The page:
Comment: High prices attract supply

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High prices attract supply

Last decade a pipeline between Tucson and Phoenix broke shutting down 1/3 of the cities supply of gasoline.

I started noticing gas stations closing (bags tied around gas nozzles) At first I figured it was a large maintenance cycle, but then it continued and then everyone took notice and began asking questions. Panic buying ensued and within 24 hours all available gas was moved from underground tanks into peoples gas tanks. Prices rocketed up from $1.30 to (gasp) $3.50/gallon. Long lines still existed but it wasn't more than 45 minutes to an hour in my experience.

As much as I hated our governor at the time (current DHS director)
She kept her hands off prices and temporarily lifted environmental regulations (her arm was twisted).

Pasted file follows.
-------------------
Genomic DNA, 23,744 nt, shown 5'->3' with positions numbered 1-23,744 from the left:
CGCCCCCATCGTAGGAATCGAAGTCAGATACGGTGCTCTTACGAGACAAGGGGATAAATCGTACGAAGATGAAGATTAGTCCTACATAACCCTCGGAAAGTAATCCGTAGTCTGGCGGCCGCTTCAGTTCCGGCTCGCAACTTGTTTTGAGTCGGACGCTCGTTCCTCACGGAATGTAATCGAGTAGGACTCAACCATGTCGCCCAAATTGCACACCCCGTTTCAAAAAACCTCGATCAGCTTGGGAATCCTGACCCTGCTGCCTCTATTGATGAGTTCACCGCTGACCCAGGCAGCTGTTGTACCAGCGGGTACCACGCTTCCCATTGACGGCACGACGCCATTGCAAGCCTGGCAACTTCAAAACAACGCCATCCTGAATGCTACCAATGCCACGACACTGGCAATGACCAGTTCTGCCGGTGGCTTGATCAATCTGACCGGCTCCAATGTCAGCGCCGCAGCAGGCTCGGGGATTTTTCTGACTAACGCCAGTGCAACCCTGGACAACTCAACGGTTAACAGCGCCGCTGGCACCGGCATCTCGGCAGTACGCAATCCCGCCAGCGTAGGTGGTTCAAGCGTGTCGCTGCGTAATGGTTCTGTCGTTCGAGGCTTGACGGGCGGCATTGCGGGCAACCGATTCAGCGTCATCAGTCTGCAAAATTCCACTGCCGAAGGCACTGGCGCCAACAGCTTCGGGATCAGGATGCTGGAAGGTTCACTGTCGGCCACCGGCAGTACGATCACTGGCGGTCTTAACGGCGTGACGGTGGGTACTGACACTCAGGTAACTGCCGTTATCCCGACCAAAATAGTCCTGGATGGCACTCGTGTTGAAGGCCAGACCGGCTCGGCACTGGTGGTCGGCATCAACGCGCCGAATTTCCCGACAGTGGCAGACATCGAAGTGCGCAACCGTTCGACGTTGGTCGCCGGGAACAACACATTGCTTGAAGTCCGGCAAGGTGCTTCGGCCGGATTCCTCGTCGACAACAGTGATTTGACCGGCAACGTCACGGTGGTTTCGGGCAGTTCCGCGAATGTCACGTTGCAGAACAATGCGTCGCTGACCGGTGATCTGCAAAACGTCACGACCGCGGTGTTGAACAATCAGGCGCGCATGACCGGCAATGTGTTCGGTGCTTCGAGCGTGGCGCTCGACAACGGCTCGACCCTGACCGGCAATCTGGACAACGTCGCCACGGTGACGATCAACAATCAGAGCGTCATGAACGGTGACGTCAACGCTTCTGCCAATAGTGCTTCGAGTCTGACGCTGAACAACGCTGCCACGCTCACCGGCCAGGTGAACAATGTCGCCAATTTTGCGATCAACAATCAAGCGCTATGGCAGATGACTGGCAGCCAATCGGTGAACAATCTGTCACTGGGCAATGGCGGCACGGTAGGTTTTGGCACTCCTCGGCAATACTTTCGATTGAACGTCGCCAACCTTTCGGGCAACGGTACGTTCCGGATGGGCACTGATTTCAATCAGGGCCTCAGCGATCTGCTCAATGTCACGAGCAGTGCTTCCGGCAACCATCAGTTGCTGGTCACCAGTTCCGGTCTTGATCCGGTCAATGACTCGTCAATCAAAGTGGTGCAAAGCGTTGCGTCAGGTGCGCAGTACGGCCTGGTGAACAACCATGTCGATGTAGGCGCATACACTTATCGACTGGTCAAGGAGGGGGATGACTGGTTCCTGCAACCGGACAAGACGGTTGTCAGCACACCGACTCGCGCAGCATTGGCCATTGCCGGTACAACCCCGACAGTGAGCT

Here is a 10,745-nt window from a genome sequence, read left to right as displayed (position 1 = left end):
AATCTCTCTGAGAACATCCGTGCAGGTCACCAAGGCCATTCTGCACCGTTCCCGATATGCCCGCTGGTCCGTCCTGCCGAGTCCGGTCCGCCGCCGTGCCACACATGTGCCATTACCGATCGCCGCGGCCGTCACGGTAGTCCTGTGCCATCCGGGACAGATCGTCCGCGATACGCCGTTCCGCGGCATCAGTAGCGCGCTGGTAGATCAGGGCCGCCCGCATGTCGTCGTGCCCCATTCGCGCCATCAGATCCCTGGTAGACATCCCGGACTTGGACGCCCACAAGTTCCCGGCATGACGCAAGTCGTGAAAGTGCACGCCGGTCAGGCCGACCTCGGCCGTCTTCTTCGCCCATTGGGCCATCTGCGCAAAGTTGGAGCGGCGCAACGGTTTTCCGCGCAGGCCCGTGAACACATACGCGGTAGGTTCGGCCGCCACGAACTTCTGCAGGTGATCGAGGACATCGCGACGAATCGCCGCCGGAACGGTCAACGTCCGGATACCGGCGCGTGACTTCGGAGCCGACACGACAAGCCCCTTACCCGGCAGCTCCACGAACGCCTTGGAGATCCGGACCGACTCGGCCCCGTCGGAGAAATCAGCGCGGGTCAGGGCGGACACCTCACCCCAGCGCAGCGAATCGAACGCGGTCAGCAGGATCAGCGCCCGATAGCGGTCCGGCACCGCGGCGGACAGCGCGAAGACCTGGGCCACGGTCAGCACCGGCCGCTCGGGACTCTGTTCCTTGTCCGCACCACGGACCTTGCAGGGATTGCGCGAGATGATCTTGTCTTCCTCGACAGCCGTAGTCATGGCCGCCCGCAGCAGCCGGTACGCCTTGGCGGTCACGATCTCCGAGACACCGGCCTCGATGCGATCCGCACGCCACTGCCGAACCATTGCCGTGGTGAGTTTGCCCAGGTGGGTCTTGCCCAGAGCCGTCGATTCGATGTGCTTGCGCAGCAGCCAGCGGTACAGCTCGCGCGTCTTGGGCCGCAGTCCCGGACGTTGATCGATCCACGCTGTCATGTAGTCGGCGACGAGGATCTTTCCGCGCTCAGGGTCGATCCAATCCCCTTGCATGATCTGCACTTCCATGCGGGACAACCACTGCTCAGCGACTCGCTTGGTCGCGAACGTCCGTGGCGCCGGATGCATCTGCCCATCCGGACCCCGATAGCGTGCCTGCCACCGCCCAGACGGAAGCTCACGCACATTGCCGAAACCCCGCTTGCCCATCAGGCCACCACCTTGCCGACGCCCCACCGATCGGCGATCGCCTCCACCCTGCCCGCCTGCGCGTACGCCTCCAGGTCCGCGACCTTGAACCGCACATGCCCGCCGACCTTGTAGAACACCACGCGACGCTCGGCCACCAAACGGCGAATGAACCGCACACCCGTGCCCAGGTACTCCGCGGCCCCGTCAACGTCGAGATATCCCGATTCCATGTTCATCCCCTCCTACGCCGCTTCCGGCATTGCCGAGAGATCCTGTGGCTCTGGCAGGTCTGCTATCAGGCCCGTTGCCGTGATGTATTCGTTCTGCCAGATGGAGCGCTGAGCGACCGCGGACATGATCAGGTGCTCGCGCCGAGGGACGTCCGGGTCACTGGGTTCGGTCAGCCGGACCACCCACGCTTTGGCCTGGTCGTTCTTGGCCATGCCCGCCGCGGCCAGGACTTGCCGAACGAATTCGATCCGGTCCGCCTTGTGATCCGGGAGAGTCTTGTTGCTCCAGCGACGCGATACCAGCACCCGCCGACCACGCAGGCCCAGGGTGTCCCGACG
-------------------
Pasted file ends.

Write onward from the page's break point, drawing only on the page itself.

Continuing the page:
There was a simmering uproar from people complaining about gouging.
What the complaining public didn't realize was the higher prices were already attracting supply from neighboring cities. The lifted environmental regulations allowed any formula to be trucked in. The crisis resolved itself rapidly. Those that needed gas most were able to get it as some gas stations raised their prices to reflect the capacity of their tanks. Often times $5 or more. Even with the pipeline out of commission enough tanker trucks were able to meet the demand.

When the pipe was repaired a few weeks later prices came down slightly above the national average.
If prices were not allowed to reflect market conditions none of these tankers would have bothered delivering gas and would have prolonged the agony and damaged the local economy.